The future: New coach John Groce landed a solid recruit in Simeon guard Kendrick Nunn.
Record: 10-9 (1-5 in the Big East)
The good: Road wins at Auburn and Arizona State earlier in the season.
The bad: A 6-72 record in the Big East since 2008-09? Ouch.
Best player: Cleveland Melvin. Despite getting double- and triple-teamed every game, the Baltimore native still is usually smooth inside while averaging 17.1 points.
Biggest disappointment: Moses Morgan. The son of former Indiana star Winston Morgan, Moses lit it up from behind the 3-point line as a sophomore last season. This year he's shooting only 31 percent from long range and averaging 6.9 ppg.
The future: Morgan Park H.S. guard Billy Garret Jr., son of Blue Demons assistant Billy Garrett, is a potential NBA player and one of DePaul's best recruits in years.
Record: 12-9 (3-5 in the Big Ten)
The good: Conference wins over ranked opponents Illinois and Minnesota.
The bad: Telling losses vs. subpar teams such as UIC, Iowa and Nebraska.
Best player: Let's split it between junior guard Reggie Hearn and sophomore guard Dave Sobolewski, the former Benet Academy star. The backcourt duo is averaging a combined 28 ppg.
Biggest disappointment: Senior guard and Naperville Central H.S. product Drew Crawford going down for the season in early December with a shoulder injury.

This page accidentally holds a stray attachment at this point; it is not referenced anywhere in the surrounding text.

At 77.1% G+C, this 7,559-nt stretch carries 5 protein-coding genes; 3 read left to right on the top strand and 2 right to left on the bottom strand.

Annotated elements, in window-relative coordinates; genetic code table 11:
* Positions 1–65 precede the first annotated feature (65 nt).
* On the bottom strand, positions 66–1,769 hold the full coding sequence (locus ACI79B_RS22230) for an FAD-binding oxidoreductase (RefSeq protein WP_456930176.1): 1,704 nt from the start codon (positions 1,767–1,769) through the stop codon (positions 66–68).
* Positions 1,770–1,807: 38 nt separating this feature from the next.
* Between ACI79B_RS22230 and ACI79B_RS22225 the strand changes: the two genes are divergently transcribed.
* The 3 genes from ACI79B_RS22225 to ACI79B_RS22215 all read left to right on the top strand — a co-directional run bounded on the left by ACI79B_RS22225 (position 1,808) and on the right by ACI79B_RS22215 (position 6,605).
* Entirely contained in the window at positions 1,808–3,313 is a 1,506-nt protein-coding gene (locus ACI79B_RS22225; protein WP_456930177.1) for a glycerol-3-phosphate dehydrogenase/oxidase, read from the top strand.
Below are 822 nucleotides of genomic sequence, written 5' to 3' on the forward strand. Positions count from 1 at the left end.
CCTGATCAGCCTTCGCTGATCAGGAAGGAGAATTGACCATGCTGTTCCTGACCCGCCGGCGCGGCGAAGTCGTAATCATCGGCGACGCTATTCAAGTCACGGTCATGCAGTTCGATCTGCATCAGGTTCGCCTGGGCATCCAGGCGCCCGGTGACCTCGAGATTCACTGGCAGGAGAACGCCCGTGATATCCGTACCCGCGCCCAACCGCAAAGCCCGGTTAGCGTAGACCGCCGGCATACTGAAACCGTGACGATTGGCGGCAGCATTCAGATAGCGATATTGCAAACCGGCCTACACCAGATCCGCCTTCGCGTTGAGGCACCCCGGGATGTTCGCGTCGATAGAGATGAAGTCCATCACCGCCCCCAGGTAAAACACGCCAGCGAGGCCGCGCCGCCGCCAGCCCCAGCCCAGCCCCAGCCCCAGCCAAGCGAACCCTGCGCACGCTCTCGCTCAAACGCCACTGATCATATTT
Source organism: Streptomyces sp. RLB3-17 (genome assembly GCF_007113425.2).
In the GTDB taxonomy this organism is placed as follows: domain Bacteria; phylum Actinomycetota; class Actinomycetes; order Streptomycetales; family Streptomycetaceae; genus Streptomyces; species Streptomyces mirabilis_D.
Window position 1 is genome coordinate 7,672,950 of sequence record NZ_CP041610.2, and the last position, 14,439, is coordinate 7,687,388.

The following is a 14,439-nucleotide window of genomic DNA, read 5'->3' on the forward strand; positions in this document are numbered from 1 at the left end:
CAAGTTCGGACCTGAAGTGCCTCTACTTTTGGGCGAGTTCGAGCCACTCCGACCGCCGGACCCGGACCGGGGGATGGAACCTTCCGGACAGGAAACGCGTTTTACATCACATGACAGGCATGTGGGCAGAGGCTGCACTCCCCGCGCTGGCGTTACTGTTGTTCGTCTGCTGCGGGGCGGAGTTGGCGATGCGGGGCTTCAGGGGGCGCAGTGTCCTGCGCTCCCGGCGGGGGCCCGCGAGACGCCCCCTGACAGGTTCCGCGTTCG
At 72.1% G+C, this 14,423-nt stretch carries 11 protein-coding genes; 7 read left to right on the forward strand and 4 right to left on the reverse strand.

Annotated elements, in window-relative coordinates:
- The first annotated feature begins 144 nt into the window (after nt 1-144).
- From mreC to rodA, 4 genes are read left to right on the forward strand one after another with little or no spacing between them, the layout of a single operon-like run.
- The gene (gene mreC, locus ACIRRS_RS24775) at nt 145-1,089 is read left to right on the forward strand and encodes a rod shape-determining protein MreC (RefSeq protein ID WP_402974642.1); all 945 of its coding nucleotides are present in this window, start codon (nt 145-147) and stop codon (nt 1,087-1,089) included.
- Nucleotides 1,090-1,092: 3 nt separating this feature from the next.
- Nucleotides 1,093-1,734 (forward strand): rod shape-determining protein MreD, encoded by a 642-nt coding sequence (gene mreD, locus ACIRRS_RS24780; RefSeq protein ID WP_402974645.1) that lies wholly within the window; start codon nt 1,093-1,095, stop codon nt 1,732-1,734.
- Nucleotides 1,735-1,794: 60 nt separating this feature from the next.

The future: Even if NU falls short of the NCAA Tournament again and classy coach Bill Carmody loses his job, the Wildcats still can look forward to adding guard Jaren Sina, a big-time recruit from New Jersey.
Record: 13-8 (4-4 in the Horizon League)
The good: A 9-1 start, featuring wins over Northwestern and a good Colorado State team.
The bad: A 1-6 stretch between Dec. 18 and Jan. 12.
Best player: Gary Talton. The senior guard from Dallas is the Flames' leading scorer at 13.3 ppg.
Biggest disappointment: Center Josh Crittle, an Oregon transfer, has been way too foul prone, and his scoring and rebounding have been AWOL as of late.
The future: Bartlett High School's Lance Whitaker signed with UIC, and he should step right in and contribute as a freshman.
Record: 12-8 (2-5 in the Horizon League)
The good: A 69-61 win over DePaul at the Allstate Arena on Dec. 29.
The bad: A 3-5 record since the convincing decision over the Blue Demons.
Best player: Ben Averkamp. The steady senior forward from Germantown, Wis., leads the Ramblers in scoring (15.2 ppg) and rebounding (6.5).
Biggest disappointment: Cully Payne. The former Schaumburg H.S. star finally has found a home with the Ramblers, but he has faded a bit since dropping in 24 points against DePaul.
Record: 4-14 (2-4 in the Mid-American Conference)
The good: Niles North H.S. sophomore forward Abdel Nader is the only Huskie averaging double figures in scoring (13.1 ppg).
The bad: NIU is averaging 55.8 points per game, which ranks 342 out of 347 qualified Division 1 schools.
Best player: Nader.
Biggest disappointment: QB Jordan Lynch and the Huskies football team don't play again until Aug. 31, at Iowa.